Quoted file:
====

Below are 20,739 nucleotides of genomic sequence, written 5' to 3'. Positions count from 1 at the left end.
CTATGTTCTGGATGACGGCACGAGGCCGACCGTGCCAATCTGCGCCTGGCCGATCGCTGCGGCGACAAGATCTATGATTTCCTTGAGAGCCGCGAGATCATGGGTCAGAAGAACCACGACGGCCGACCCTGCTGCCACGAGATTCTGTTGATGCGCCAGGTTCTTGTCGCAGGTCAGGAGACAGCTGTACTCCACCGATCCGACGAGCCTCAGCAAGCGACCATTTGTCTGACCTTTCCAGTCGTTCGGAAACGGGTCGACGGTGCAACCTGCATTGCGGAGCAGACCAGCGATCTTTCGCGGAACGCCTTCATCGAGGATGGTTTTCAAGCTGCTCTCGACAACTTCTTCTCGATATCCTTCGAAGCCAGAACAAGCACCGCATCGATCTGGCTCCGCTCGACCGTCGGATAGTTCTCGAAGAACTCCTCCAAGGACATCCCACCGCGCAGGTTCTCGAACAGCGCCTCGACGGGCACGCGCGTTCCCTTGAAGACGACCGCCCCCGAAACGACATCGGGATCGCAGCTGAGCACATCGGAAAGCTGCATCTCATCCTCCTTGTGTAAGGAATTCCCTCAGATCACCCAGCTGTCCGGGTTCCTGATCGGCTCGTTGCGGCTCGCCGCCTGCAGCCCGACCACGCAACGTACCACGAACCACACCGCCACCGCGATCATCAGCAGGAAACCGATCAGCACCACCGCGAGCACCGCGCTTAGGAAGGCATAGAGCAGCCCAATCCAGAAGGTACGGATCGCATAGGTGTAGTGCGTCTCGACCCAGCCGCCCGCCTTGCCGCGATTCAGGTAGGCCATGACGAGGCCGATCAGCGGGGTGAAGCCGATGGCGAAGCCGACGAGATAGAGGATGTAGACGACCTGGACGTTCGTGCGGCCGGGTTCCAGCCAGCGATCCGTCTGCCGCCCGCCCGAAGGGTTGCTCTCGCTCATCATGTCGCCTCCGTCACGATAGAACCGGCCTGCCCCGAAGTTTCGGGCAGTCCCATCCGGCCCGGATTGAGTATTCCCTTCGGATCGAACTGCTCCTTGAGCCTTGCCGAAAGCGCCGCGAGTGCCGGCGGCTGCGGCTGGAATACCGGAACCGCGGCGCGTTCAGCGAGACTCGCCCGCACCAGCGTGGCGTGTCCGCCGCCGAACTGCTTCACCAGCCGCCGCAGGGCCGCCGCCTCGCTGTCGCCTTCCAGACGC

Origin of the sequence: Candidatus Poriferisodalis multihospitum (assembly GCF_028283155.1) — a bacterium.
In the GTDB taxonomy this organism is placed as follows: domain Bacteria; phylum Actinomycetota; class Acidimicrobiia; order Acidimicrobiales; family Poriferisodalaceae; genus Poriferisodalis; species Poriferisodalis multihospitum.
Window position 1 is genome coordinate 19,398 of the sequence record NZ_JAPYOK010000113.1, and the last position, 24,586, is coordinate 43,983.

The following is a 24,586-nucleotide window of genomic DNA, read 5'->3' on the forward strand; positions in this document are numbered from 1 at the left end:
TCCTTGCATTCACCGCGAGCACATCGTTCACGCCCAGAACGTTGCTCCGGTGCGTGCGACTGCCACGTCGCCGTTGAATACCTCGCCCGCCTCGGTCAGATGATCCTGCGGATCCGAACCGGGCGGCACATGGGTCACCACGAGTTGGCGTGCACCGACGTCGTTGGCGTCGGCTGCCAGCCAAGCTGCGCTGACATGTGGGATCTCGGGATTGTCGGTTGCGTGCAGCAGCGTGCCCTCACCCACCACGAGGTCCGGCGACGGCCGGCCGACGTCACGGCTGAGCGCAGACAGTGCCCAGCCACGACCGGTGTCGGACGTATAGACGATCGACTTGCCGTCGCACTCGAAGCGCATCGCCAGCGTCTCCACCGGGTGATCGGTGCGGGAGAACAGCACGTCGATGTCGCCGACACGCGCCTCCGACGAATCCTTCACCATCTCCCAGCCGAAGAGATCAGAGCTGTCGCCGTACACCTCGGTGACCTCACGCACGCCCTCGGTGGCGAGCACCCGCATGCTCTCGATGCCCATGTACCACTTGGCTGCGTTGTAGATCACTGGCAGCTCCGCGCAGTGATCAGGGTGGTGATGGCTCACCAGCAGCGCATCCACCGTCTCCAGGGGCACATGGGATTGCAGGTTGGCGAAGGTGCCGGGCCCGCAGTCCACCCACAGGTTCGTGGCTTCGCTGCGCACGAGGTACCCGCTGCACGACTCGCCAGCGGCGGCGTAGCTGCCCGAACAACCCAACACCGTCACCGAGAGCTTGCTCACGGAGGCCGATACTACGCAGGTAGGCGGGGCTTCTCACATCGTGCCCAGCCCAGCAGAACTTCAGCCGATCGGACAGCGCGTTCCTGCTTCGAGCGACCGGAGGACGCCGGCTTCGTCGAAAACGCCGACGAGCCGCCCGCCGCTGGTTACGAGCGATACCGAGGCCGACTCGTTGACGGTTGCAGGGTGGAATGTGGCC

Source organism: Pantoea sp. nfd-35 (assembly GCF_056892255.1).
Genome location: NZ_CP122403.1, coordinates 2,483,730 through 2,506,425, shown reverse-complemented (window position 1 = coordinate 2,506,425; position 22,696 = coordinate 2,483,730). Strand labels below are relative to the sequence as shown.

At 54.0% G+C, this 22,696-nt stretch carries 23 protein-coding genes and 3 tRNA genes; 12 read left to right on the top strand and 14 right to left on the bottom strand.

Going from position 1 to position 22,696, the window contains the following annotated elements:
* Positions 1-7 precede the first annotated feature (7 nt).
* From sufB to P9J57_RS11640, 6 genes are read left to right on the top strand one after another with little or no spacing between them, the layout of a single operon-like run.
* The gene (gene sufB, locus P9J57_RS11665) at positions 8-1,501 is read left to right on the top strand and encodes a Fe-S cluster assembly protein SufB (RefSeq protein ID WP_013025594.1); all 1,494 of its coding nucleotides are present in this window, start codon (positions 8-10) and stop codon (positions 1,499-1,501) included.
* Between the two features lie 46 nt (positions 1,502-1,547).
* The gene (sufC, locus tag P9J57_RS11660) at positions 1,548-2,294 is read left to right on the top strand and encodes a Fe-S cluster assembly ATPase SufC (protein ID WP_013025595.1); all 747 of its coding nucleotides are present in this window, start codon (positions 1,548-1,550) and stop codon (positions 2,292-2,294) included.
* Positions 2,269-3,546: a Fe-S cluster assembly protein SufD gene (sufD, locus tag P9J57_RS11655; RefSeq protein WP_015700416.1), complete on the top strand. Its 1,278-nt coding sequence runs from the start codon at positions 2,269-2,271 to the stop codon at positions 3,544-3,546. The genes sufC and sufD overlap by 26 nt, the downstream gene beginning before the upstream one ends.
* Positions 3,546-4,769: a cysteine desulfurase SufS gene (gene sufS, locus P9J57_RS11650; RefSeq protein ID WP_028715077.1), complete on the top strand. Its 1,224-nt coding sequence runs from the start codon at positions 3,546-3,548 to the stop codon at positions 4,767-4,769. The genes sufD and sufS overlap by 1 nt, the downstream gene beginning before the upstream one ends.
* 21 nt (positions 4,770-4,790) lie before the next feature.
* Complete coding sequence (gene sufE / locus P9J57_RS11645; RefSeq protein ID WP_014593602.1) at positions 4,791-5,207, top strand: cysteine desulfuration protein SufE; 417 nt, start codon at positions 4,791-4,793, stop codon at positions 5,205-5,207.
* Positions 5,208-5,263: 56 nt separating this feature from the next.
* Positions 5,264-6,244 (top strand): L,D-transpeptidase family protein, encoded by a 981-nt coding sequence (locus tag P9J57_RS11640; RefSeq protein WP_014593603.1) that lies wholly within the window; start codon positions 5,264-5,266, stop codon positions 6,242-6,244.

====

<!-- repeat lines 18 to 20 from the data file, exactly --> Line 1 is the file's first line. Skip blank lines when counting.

* Positions 3,546-4,769: a cysteine desulfurase SufS gene (gene sufS, locus P9J57_RS11650; RefSeq protein ID WP_028715077.1), complete on the top strand. Its 1,224-nt coding sequence runs from the start codon at positions 3,546-3,548 to the stop codon at positions 4,767-4,769. The genes sufD and sufS overlap by 1 nt, the downstream gene beginning before the upstream one ends.
* 21 nt (positions 4,770-4,790) lie before the next feature.
* Complete coding sequence (gene sufE / locus P9J57_RS11645; RefSeq protein ID WP_014593602.1) at positions 4,791-5,207, top strand: cysteine desulfuration protein SufE; 417 nt, start codon at positions 4,791-4,793, stop codon at positions 5,205-5,207.